“Ghosts,” Japan

Yes, “Life In Tokyo” would have been the more obvious choice but THIS is the most beautiful record they ever made and the biggest hit they ever had. Any kind of appreciation in their own homeland was a long time coming for Japan and they split up not long after mainstream acceptance came knocking. I can’t think of a more elegant way to wrap up a career than “Ghosts”.

“Turning Japanese,” The Vapors

The Vapors had Japan’s problem in reverse. Managed by Paul Weller’s dad, they saw themselves as a junior Jam and had a sturdy set of songs which few ever heard because “Turning Japanese” was an instant hit and also instantly eclipsed anything else they had waiting in the wings. While some bands learn to live with and even love their “Safety Dance”-level of success, being known for a sole song about furtive masturbation did not sit well with The Vapors.

“Big In Japan,” Alphaville

One of our biggest regrets about Mad World: The Book is trying and continually failing to track down Alphaville. Talk about a band that sums up the essence of the entire book. I know Alphaville enthusiasts can argue about the incredible depth of their catalog but to the average dunderhead, today represented by me, they have maintained a comfortable multi-decade career on the backs of two classic songs, “Forever Young” and this, inspired by a long-running piece of music industry back-handed bitchery. If you wanted to disdain a rival artists’ success, you described them as being ‘big in Japan” aka: acceptable to a nation who accepted anything that came from the West, which is a brutal stereotype that has a lot of truth to it.

 

“Tokyo Joe,” Bryan Ferry

The internet thinks everything’s racist so it’s not hard to imagine the endless apologies the creator of this song with it’s references to inscrutable orientals and pliant geishas would have to weep his way through. And the clip with it’s gyrating Asian backup dancers cooing around the suave singer is Exhibit A for the prosecution. I can’t defend it in terms of taste– except that it’s meant to conjure up the wartime Tokyo of the 1940s– but this is the kind of Bryan Ferry I like. Not quite so smooth.

“Yellow Pearl,’ Phil Lynott ft. Midge Ure

Mad World’s own Lori Majewski is in conversation with Midge Ure on Sunday September 14th, 5:00-6:30 at Rough Trade in Brooklyn. So here to commemorate that event and stay with our theme is a record Ure made with his very brief Thin Lizzy bandmate, Phil Lynott. Brits of a certain age –ie: ancient — will recall this as the theme to the 1980s version of Top Of The Pops and, as such, will be very familiar with the first thirty seconds and less so with the remaining few minutes.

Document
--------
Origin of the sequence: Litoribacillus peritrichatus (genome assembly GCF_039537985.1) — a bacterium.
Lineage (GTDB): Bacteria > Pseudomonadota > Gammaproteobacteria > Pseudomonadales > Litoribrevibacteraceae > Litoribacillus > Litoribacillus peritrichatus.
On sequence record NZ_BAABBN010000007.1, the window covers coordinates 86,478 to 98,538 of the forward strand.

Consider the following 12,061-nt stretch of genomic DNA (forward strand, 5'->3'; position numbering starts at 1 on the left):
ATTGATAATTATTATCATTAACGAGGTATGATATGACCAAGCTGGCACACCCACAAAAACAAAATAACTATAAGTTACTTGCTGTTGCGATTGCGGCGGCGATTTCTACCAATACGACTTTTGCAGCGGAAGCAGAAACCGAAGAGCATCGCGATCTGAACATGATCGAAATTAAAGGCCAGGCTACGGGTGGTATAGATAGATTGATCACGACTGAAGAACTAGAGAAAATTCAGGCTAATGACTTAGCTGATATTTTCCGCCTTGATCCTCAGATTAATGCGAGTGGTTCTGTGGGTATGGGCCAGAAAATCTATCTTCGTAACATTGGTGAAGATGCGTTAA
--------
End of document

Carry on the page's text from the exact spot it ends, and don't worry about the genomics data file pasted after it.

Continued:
“Cyndi And The Barbie Dolls,” Big In Japan

Legendary in Liverpool, barely known outside, this band, who revolved around front woman Jayne Casey, would include Holly Johnson, Bill Drummond, Budgie and, front and center in this clip, Ian Broudie

“Firecracker,” Yellow Magic Orchestra

Bearing in mind their staggering output, I imagine it could be something of an irritant to the brainboxes behind they’re known in these quarters for a scant handful of records from the start of their career. Like this one.I’ve got a lot of digging to do in terms of making a dent in the vast YMO discography.(Sounds like too much work: I probably won’t do it)

“Top Secret Man,” Plastics

Island Records took a shot at launching the Plastics on a British audience who’d shown a vague liking for quirky, staccato, herky-jerky, Farfisa-and-twangy-guitar-dominated music. I remember the NME giving away a free flexidisc of their version of “Last Train To Clarksville.” Sadly, as with every other attempt to launch a Japanese combo, there were few takers.

“Tokyo Sue,” Susan

From “The Girl Can’t Help It”, an album I used to own and try pitifully hard to enjoy, here’s a YMO-produced singer with a tiny squeak of a voice that makes a lot more sense to me all these years later. Well done, Susan.

“Drip Dry Eyes,” Sandii

Another YMO production. They basically own the entire Japanese techno pop era of which I know next to nothing.

Hong Kong,” Pink Tank

Okay, I know absolutely nothing about this. I slipped into a You Tube k-hole in search of kore 1980s Japanese technopop and this is what I found. I like the name Pink Tank. It works on different levels: is it a pun on think tank or is an actual pink tank? This comes from an album titled Electric Cinderella so I’m going for an actual pink tank.

“Morning Time,” Targets

Again, I know nothing about this, plucked it from the swirling depths of You Tube. But if this is what Japan had going on in the eighties, I need to hear a lot more of it! (Maybe I will dig into that YMO mountain after all!)